Hard and Good Times

There are blind dates, and there are blind drunk dates. 

Our hero seems to have found an uncomfortable hybrid of the two.

Hard and Good Times by Matt Mattila

He sat alone in the room and thought about death again.

David could pretend he wasn't really alone. There was the girl he’d met two weeks ago. The forty-something plastic blonde who promised to blow him for forty bucks even. She had a hotel room. He had booze. He ran out of money. She ran out of blowjobs.

It didn't fit in the whiskey budget.  They could stay another night. He slipped a fifty through a hole under the bulletproof glass--one of the new ones, paper golden, the security ribbon almost a hologram if he let himself stare at it too much.

It has his last big bill. He was down to ones and fives in his wallet now. He didn't believe it, but he knew it was true. It was only the fifteenth of the month. He wouldn't get another check till the second.

He tried doing the math in his head, to see how long he had left. He used to be a cashier, so he should be good at this kind of thing. That cold systematic numbers-based logic. It was a good job that put him through bartending school. Bartending was a good monotonous job that let him flirt with drunk girls and sample high-end vodkas at least twice a night.

Maybe he sampled too much. Maybe that was why they let him go.

Maybe that’s what got him here, the ratty cot with stale sheets and bedbugs he felt crawl on him in his sleep, the box of Oregon wine half empty on its side, crushed under his left arm on the floor. He knew he wouldn't make it. He might as well just lay here and dissolve into the cot sheets. Maybe he’d split a last glass with the girl in the bathroom. She’d stopped puking a half-hour ago. He listened through the ringing in his ears (maybe the manager calling to say the cops were coming) for shallow breathing. Nothing.

Maybe she’d just passed out.

He had to check. He had to make sure.

The bathroom door was still open. The fan still rattled inside. No bloodstains, nothing on the carpet except stale booze and dried vomit specks and crumbs from whoever had the balls to stay here last.

David wished he had a wheelchair. He hated walking hungover. He stood up too fast. His legs sagged under him, weak, sacks of blood. One ankle nearly snapped. He almost slammed into the wall beside him. He dug in dirty nails and hung on till the world stopped spinning and his vision cleared.

Bricks in his skull. The heart he hadn't felt in three days raced and beat against his ribs. There were icicles in his chest and they were stabbing his lungs.

This was the part where he called her name. 

He swayed into the wall. The booze seeped out of his skin. A lifetime of hangovers fried his brain.

He couldn't remember her name. He couldn't remember how long she’d been laying here. He didn't recognize that hair color. He couldn't recall how he met her.

He opened his mouth to shout “Hey” and his stomach turned. The acid burned his throat. He coughed for his life. Maybe that could keep everything down. He coughed loud enough, maybe, to wake her up.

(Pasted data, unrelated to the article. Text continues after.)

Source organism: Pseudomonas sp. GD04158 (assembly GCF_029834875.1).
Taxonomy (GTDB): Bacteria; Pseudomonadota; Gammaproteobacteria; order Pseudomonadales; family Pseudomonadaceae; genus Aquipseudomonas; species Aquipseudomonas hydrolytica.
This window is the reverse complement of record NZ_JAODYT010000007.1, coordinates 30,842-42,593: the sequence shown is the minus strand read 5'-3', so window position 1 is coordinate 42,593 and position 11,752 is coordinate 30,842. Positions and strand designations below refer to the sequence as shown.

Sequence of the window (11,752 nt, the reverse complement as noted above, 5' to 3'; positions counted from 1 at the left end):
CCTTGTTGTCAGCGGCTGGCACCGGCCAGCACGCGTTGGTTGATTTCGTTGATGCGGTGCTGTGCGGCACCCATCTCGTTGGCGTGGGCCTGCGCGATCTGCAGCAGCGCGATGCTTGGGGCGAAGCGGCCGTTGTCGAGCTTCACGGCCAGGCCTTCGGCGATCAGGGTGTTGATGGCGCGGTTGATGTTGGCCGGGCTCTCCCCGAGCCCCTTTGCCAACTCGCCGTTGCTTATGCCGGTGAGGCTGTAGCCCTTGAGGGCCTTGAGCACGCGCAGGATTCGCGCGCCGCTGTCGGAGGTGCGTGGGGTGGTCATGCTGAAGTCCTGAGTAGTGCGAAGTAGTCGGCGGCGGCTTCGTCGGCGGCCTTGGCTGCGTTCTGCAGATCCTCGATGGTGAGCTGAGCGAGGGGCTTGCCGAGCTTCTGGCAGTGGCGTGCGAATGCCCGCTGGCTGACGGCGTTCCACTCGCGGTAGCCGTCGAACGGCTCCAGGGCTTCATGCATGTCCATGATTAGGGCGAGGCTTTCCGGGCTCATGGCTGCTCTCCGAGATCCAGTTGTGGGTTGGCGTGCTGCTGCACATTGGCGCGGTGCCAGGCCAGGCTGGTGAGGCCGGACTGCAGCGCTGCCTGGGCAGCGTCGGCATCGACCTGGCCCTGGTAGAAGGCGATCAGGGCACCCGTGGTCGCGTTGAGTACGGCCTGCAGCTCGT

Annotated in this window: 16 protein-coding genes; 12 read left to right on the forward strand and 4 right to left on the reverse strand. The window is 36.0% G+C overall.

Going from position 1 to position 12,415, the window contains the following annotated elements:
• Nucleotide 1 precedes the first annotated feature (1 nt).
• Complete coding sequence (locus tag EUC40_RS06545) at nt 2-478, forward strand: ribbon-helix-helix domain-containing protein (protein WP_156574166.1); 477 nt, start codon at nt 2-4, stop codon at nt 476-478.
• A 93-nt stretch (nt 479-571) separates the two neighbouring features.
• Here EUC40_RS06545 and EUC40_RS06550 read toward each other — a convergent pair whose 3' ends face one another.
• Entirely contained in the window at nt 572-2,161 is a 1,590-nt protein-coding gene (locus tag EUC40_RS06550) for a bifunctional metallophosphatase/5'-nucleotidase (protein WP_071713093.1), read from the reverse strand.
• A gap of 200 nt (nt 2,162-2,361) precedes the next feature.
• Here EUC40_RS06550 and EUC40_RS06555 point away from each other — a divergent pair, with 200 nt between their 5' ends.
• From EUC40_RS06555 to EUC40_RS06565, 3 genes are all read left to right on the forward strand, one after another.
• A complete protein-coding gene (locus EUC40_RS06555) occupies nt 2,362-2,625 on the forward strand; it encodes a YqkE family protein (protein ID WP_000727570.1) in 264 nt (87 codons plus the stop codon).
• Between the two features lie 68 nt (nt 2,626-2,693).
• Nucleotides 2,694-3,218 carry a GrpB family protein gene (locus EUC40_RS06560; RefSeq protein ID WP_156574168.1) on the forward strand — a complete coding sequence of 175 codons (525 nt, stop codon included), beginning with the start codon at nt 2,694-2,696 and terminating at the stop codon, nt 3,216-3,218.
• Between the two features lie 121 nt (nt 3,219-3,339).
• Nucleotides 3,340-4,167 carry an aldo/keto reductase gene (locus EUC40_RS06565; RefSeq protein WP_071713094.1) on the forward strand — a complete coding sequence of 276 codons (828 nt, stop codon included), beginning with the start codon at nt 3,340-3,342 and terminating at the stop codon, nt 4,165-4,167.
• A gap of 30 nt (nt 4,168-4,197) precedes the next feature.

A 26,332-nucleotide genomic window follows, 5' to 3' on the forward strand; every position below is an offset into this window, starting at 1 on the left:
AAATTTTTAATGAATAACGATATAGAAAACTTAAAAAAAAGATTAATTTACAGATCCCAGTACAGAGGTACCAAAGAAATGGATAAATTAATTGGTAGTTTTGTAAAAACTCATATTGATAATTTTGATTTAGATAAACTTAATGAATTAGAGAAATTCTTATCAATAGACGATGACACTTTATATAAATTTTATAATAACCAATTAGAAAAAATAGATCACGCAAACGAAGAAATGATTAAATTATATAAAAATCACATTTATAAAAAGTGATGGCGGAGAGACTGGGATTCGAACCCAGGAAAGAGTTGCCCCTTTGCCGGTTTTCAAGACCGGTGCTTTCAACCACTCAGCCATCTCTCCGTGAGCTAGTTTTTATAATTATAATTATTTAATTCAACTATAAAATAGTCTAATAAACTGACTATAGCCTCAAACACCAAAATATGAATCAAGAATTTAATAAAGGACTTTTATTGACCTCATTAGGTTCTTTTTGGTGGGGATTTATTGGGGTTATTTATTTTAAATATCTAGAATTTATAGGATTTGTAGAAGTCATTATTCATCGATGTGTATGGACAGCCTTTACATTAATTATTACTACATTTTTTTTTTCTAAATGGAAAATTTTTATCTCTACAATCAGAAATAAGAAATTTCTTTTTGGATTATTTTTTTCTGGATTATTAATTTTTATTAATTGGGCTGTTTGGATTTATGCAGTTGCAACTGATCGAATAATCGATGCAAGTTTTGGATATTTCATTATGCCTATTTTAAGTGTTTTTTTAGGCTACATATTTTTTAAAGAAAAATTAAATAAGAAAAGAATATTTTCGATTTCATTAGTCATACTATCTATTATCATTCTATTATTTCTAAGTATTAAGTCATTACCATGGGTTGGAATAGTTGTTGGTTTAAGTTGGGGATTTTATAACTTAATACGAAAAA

The hand slipped off the wall. He stopped himself from crashing into it. He could breathe now--shallow, wheezy, painful. He put one foot forward and dragged himself against rough old wall and gave himself road rash.

End of the wall. Cheap wood door-frame. The bathroom.

Flickering bulb cast piss yellow lights on the girl on the floor. The tile was cracked and let rotting wood seep through. The glass shower door cut into the opposite wall had cracked sideways, hair between sharp tracks.
She laid on the floor with her shirt half off of her chest and sagged dirty jeans half off her waist. Her arms laid by her sides, palm up. Long legs stubbled with black hair jutted out an inch from the door.

David clawed the door-frame to keep his balance. He avoided looking at the vomit caked under her face. Maybe she’d fallen. He never remembered a bang or a moaning from the floor. No retching. Just thick coughing.

There was nothing now. She might have been sleeping. She might have passed out. She might have passed out with something solid stuck in her windpipe.

His head almost felt good enough to actually stand. His scarred heart raced. He had to check.

He could only let himself live if he woke her up.

He let go of the wall. The fall was terrifying. He crashed to the floor, landed hard, didn’t bother trying to get back up. The world was still spinning. He crawled on his hands and knees toward her. The cracks in the tile scratched his palms.

Then beside her, avoiding the crust under her mouth. One  shaking hand to pretend to balance him, the other on her back, searching.

There’s something here.

It was faint. Maybe in his head. Maybe she’d been dead all day and the flies were waiting for their invitation. His pulse raced. His eyes sagged, blurry.

There was a heartbeat. Life. One last chance.

David made a fist. She should be dead. Every drunk who passed out like this deserved to die and rot on the floor.

He shoved his hand down on a bony back, a good shot straight at a floating rib.

She should have opened her eyes and howled.

Something inside the bitch moaned and mumbled and went back to snoring.

She was alive. His keys were in his pocket. His car was at home. Somewhere. A million miles away.

He crawled backwards and hoped he’d find it eventually. 

Matt Mattila's short fiction has been published in Near to the Knuckle, Yellow Mama, Shotgun Honey, Out of the Gutter and Commuterlit before he turned twenty. Moonlighting as a third-shift restaurant host, he spends his free time trying to come up with a pen name weirder than his real one. Find him on Facebook and Tumblr.